The smart building aspects of PropTech have great potential to vastly improve the performance of buildings. Sensors and data, driven from smart buildings will provide the granularity of insight to support new and innovative approaches how buildings operate.
Carbon Credentials believes that one of the big opportunities that come from smart building PropTech improvements, is in how comfort and wellbeing is monitored and optimised.
Leaders in this space will improve the productive performance of workplaces, producing better quality work environments, which are attractive to tenants and their staff.
Managing temperature zoning for improved thermal comfort
Smart buildings will blend data from connected building sensors and existing building management (BMS) data to provide a detailed picture of thermal comfort for occupiers. BMS data includes settings for air flows, which control temperature and comfort.
Management of these air flows directly affects occupant comfort, and for this reason BMS data can be a vital tool for making spaces more comfortable, productive workplaces.
Especially in an open plan office environment, where the distribution of temperature can vary greatly, particularly depending on how air flows through it.
Being able to measure temperature distribution, can explain a lot of important comfort issues. For example, a common problem in offices is the actual office fit-out. This will often interfere with the air flow strategy, causing hot and cold zones in open areas and poorly ventilated meeting rooms.
Measuring the temperature distribution within these spaces can provide insight into what is causing the temperature discrepancies and can provide suggestions into how improvements can be made.
BMS data can show the trade-offs between air-flow and energy performance. Managed properly, BMS data analytics should be able to tune building spaces for efficiency of energy use – providing the best quality within a given space strategy.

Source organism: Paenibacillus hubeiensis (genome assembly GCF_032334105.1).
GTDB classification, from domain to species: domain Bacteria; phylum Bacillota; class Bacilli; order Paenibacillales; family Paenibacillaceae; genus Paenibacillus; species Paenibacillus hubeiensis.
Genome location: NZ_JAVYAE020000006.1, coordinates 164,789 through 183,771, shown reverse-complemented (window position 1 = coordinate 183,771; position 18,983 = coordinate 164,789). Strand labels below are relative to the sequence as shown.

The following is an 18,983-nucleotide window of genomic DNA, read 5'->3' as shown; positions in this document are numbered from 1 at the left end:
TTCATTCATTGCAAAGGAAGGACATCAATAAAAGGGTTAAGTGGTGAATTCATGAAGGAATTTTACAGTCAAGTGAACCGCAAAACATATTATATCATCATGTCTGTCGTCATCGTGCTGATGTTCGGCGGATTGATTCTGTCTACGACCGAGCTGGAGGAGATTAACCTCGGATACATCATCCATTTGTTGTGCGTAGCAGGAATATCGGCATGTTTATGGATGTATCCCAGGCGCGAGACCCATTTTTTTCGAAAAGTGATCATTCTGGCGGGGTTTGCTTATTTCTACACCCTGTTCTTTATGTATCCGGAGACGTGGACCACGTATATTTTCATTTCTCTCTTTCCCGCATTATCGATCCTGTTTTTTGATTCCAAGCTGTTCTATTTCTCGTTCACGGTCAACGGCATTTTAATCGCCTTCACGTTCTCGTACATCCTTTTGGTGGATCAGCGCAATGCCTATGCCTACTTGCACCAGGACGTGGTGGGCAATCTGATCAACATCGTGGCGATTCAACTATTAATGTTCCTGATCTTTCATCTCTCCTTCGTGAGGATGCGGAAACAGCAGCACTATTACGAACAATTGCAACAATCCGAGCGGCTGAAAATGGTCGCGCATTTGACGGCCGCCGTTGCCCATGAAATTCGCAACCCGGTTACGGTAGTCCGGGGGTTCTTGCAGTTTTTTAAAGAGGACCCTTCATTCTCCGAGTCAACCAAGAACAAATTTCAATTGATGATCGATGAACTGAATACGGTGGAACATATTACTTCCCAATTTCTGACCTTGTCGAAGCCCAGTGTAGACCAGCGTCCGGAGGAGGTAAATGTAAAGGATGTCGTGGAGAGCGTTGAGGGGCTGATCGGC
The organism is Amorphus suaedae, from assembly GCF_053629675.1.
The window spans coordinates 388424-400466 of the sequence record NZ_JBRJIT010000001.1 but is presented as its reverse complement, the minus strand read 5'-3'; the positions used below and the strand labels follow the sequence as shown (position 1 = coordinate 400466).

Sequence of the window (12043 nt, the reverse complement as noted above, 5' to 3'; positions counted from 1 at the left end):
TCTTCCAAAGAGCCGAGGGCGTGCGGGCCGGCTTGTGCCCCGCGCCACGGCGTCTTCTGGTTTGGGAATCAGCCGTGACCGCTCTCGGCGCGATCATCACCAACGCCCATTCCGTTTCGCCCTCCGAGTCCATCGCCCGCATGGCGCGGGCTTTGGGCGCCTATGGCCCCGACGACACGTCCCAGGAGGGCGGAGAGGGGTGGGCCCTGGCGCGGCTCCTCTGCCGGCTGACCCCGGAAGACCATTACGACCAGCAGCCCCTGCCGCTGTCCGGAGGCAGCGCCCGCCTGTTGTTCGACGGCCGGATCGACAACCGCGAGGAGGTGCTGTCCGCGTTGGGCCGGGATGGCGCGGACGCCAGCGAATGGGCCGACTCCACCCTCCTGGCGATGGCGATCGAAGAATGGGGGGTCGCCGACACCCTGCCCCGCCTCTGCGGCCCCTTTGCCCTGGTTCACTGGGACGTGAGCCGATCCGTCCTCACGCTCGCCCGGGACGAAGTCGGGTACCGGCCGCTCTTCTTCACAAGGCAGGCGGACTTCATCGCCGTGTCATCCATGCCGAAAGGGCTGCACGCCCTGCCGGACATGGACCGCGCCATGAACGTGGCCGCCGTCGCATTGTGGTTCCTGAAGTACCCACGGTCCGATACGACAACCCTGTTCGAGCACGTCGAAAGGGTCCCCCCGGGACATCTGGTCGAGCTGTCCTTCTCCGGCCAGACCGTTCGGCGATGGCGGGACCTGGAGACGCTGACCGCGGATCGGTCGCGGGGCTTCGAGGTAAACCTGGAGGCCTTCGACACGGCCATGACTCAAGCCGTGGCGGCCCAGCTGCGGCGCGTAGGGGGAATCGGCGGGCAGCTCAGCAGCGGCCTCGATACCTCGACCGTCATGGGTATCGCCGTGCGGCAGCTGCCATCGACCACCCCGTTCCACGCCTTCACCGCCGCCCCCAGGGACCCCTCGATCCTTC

Most importantly, the space strategy can be the product of actual data, and decisions around trade-offs can be understood through actual numbers.
Managing Indoor Air Quality for Better Health
Air flows affect occupant comfort, and can also affect occupant health.
Indoor air quality is a rising issue, and increasingly, members of the public are developing the understanding and the tools to be able to identify poor air quality and unproductive environments.
Poor Indoor Air Quality can introduce toxins to the air in the workplace. While people clearly understand the implications of drinking dirty water, breathing dirty air is less understood.
There is rapidly growing interest in this topic; certifications such as RESET Air help draw awareness to this as a specific topic, or the Well Standard include Indoor Air Quality as a core theme.
These programmes, alongside policy decisions such as the Air Quality aspect of the Mayor of London’s Environmental Plan, mixed with the proliferation of inexpensive sensors, means that interest in Indoor Air Quality will only grow.
Smart buildings can allow building owners to understand and avoid Indoor Air Quality issues and develop clear narratives which will appeal to health conscious tenants.
When measured and run correctly PropTech in smart buildings can decrease building operation costs whilst improving overall tenant comfort and health. Which in turn, increases productivity, whilst reducing complaints and tenant turnover.
This article is written by Sam Carson, Director of Sustainability Innovation, Carbon Credentials.
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